Set in an American high school (as so many postmodern adaptations of classics strangely are, like Clueless; a film loosely based on Austen's Emma), 10 Things I Hate About You primarily focuses on Kat and her younger sister Bianca. While Bianca is trying on cute dresses and flirting with boys, Kat would much rather be alone with a book while preparing for college elsewhere, and she's certainly not afraid of telling people to get lost. Sleazy Joey Donner, who previously slept with Kat, now wants to bed her younger sister instead, but Bianca can only go to the prom if Kat goes. Enter Patrick: a rebel and outcast in his own right whom Joey pays to get close to Kat so that she will go to the prom, thus allowing Joey to make his move on Bianca. But trouble ensues when love begins to blossom between Kat and Patrick.
Shakespeare lovers out there will find fun little details throughout the film, such as Kat's surname 'Stratford' and Patrick's surname 'Verona', as well as Kat's best friend Mandella who is something of a Shakespeare nut herself. If nothing else this adaptation is entertaining, and its ending is a lot more satisfying for the women in the audience when compared with the original play.
Little Women, dir. Gillian Armstrong (1994)
Based on Little Women by Louisa May Alcott
Louisa May Alcott's semi-autobiographical tale is one of the most famous pieces of American Literature out there, and most definitely one of my own personal favourite classics. Little Women follows the four March sisters: pretty Meg, who works as a governess but longs to marry well and live in a house full of fine things; shy Beth, who wants nothing more than to stay at home with her beloved family and play her piano; spoiled Amy, the baby of the family who loves to paint and wishes to be filthy rich; and the tomboyish Jo, who longs to be a famous author and travel the world as a spinster.
It's Jo whom we follow most closely through her adventures, from her improvement as a writer, her friendship with the lonely boy next door whose marriage proposal she refuses, her journey to New York, the loss of her most beloved sister, and her eventual romance with a German professor. For me it's this adaptation which really brings to life the feeling in the original story; as with Jane Eyre the cast are spectacular, particularly Winona Ryder as the rambunctious Jo, and there is real chemistry between the characters.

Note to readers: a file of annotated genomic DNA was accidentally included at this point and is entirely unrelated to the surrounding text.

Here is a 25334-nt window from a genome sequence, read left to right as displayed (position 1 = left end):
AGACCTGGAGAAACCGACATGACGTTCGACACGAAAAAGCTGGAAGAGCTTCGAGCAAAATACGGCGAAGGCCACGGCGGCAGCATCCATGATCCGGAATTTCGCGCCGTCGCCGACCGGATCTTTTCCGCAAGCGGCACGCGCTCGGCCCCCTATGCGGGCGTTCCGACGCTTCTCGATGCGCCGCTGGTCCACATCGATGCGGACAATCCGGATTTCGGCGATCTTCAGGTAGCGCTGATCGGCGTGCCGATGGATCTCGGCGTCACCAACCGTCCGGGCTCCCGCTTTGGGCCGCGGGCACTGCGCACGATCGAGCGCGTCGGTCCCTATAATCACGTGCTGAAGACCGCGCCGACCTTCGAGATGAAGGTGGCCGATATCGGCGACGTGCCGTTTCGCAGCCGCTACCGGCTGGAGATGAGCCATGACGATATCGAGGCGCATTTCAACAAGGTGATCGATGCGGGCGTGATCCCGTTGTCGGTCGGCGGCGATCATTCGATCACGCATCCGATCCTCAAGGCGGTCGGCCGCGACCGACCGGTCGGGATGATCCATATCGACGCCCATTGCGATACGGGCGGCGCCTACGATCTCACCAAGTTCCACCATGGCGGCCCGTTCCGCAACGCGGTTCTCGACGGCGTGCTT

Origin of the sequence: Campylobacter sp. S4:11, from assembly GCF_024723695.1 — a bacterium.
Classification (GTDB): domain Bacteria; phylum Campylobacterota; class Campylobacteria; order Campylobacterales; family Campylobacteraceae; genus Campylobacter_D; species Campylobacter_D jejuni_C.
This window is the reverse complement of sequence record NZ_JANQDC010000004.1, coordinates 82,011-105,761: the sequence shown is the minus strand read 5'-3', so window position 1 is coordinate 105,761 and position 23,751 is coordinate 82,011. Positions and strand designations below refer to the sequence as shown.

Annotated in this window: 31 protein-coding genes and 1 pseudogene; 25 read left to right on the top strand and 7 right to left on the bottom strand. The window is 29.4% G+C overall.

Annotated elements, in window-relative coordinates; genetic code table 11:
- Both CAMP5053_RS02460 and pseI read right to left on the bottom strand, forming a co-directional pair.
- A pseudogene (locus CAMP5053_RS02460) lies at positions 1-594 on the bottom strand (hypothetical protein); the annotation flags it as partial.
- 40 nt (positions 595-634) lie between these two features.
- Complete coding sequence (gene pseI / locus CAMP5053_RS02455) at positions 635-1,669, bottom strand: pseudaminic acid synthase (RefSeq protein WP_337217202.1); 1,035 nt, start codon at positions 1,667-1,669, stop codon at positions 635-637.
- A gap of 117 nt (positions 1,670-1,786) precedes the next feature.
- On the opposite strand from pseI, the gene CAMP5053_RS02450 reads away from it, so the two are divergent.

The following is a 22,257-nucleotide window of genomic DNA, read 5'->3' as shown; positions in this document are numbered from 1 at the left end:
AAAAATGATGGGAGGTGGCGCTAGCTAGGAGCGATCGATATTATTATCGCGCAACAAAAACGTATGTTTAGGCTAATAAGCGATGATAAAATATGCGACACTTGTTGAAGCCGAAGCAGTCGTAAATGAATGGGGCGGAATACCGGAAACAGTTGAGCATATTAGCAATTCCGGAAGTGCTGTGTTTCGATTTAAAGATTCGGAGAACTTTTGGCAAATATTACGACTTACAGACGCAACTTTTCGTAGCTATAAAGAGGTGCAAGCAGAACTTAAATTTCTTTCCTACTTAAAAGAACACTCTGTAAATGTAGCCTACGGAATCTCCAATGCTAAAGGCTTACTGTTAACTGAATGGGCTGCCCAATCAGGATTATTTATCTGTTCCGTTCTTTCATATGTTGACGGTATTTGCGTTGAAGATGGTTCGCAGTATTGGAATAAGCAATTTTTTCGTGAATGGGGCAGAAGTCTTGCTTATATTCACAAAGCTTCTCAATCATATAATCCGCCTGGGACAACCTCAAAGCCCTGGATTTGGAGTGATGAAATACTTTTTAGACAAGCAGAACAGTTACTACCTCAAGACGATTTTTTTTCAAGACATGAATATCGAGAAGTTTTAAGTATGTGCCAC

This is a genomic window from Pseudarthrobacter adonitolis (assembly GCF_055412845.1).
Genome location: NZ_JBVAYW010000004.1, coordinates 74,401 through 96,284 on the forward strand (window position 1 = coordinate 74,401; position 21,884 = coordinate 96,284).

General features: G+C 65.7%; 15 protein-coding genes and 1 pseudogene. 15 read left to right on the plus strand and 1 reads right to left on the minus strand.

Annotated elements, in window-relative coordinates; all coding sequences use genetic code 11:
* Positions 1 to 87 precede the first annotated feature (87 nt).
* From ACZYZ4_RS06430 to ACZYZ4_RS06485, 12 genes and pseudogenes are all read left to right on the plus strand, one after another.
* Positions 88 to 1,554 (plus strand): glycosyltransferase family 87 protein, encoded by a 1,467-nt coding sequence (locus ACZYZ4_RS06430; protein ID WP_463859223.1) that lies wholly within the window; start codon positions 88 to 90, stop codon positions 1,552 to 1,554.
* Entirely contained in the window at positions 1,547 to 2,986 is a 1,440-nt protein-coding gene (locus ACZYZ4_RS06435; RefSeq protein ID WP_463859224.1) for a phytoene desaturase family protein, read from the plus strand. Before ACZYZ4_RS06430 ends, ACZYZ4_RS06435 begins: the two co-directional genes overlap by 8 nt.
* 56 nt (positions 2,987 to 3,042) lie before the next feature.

Not only is this one of my favourite adaptations but also one of my favourite films. It's a little on the long side, but it's well worth it - particularly during the days when you need something nice to cheer you up.
The Lord of the Rings: The Return of the King, dir. Peter Jackson (2003)
Based on The Lord of the Rings: The Return of the King by J.R.R. Tolkien
Peter Jackson's adaptations of J.R.R. Tolkien's most famous work are some of the most famous and well-loved adaptations out there, so it made sense to include one of those films on this list.
These films really bring the fantastic world and precious cast of characters that Tolkien created to life; they can make you laugh, cry and gawk in amazement all in one scene, so it was difficult to just pick one of the films for my list.
Ultimately for me it had to be the final installment in the trilogy, The Return of the King, purely because it includes the happy ending. I do love a happy ending, and wow do these characters deserve one after everything they're put through.
I'd be very surprised if you haven't seen these films yet, and if you haven't I'm shocked and appalled. You're missing out!
So there we have it, my top ten favourite book to movie adaptations. I hope you liked my selection, feel free to leave a comment with your own personal favourites down below!
Thanks for reading!